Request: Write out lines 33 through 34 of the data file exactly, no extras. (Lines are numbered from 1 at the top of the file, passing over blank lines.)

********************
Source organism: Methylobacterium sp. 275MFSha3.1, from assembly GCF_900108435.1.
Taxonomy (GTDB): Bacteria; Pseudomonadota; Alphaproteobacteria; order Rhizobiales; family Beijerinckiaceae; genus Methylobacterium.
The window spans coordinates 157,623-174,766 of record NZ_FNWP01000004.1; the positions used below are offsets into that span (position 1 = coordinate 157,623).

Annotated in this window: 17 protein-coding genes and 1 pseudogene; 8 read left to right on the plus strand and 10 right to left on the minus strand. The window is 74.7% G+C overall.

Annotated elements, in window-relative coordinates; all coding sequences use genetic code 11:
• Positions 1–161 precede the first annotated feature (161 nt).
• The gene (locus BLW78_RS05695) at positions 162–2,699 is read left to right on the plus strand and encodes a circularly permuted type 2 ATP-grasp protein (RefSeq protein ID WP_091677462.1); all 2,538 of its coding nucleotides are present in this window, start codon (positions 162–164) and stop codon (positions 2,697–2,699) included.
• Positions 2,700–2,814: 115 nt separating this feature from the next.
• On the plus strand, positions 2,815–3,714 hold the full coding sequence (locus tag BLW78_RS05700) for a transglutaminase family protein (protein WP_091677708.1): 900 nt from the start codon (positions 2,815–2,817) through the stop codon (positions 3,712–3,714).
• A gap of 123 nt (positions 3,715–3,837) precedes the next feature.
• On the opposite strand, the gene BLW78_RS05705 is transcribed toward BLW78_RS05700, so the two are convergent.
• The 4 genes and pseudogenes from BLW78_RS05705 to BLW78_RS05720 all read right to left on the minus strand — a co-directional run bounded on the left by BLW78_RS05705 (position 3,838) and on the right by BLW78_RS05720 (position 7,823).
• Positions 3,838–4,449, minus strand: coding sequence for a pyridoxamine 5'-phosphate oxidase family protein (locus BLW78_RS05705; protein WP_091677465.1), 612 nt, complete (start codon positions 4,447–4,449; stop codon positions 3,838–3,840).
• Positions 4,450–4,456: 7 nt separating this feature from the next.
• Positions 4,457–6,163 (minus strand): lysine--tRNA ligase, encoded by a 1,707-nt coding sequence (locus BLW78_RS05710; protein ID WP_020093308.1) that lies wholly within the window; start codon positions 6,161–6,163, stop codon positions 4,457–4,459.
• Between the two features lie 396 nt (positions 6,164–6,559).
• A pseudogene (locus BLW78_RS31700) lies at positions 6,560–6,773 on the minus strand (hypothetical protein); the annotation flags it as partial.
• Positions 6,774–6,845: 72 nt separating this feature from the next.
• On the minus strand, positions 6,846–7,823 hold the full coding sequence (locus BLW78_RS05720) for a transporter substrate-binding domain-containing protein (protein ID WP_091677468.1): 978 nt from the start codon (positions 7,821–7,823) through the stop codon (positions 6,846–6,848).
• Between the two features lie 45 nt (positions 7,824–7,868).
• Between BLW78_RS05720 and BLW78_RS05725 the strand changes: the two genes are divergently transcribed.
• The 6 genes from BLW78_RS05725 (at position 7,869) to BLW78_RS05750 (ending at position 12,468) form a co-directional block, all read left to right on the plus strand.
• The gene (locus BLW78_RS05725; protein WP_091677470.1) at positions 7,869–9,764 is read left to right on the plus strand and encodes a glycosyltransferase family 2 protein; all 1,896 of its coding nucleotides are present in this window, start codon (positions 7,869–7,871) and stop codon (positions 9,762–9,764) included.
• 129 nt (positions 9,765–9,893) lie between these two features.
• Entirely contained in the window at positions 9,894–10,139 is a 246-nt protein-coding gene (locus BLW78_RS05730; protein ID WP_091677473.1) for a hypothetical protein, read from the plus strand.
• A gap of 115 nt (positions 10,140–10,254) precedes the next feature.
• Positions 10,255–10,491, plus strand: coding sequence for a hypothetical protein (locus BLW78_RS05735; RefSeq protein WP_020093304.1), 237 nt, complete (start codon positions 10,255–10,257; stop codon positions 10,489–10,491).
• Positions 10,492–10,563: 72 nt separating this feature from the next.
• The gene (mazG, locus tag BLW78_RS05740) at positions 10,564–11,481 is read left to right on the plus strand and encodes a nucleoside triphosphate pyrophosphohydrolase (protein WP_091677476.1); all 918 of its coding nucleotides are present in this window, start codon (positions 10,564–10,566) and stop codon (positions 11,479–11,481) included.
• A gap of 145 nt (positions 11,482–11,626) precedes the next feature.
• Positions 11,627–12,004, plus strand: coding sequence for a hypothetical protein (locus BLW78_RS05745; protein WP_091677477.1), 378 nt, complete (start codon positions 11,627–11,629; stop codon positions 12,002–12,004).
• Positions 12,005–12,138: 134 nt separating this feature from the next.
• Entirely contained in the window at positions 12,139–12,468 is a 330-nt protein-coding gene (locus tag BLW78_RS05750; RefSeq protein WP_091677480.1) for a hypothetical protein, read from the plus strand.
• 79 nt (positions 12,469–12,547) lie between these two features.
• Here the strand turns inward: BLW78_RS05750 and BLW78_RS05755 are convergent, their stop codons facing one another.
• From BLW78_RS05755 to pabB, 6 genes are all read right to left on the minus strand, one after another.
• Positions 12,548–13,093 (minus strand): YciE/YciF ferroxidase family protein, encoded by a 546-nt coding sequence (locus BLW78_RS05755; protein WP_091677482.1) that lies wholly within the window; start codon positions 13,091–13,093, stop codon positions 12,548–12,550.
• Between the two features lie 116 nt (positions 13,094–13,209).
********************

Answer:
• Entirely contained in the window at positions 12,139–12,468 is a 330-nt protein-coding gene (locus tag BLW78_RS05750; RefSeq protein WP_091677480.1) for a hypothetical protein, read from the plus strand.
• 79 nt (positions 12,469–12,547) lie between these two features.